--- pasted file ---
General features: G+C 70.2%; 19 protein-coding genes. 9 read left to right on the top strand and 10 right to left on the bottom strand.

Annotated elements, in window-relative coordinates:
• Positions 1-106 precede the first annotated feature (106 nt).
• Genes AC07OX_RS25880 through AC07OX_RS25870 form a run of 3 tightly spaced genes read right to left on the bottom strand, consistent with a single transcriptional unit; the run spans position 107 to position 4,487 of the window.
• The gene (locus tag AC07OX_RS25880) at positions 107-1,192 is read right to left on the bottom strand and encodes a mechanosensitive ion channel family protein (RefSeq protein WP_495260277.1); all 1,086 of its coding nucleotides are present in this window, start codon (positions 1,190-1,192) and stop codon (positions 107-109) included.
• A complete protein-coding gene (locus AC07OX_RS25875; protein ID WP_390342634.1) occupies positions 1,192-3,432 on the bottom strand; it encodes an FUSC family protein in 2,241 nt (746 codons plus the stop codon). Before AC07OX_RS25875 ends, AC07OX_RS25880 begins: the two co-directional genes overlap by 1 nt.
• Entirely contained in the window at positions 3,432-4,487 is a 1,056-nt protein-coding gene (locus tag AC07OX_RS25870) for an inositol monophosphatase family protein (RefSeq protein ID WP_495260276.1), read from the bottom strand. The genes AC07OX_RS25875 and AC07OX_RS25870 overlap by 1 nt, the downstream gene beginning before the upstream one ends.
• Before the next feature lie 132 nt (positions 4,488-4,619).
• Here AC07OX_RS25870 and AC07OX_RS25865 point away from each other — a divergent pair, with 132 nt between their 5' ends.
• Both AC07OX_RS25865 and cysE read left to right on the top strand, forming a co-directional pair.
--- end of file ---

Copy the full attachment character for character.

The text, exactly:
General features: G+C 70.2%; 19 protein-coding genes. 9 read left to right on the top strand and 10 right to left on the bottom strand.

Annotated elements, in window-relative coordinates:
• Positions 1-106 precede the first annotated feature (106 nt).
• Genes AC07OX_RS25880 through AC07OX_RS25870 form a run of 3 tightly spaced genes read right to left on the bottom strand, consistent with a single transcriptional unit; the run spans position 107 to position 4,487 of the window.
• The gene (locus tag AC07OX_RS25880) at positions 107-1,192 is read right to left on the bottom strand and encodes a mechanosensitive ion channel family protein (RefSeq protein WP_495260277.1); all 1,086 of its coding nucleotides are present in this window, start codon (positions 1,190-1,192) and stop codon (positions 107-109) included.
• A complete protein-coding gene (locus AC07OX_RS25875; protein ID WP_390342634.1) occupies positions 1,192-3,432 on the bottom strand; it encodes an FUSC family protein in 2,241 nt (746 codons plus the stop codon). Before AC07OX_RS25875 ends, AC07OX_RS25880 begins: the two co-directional genes overlap by 1 nt.
• Entirely contained in the window at positions 3,432-4,487 is a 1,056-nt protein-coding gene (locus tag AC07OX_RS25870) for an inositol monophosphatase family protein (RefSeq protein ID WP_495260276.1), read from the bottom strand. The genes AC07OX_RS25875 and AC07OX_RS25870 overlap by 1 nt, the downstream gene beginning before the upstream one ends.
• Before the next feature lie 132 nt (positions 4,488-4,619).
• Here AC07OX_RS25870 and AC07OX_RS25865 point away from each other — a divergent pair, with 132 nt between their 5' ends.
• Both AC07OX_RS25865 and cysE read left to right on the top strand, forming a co-directional pair.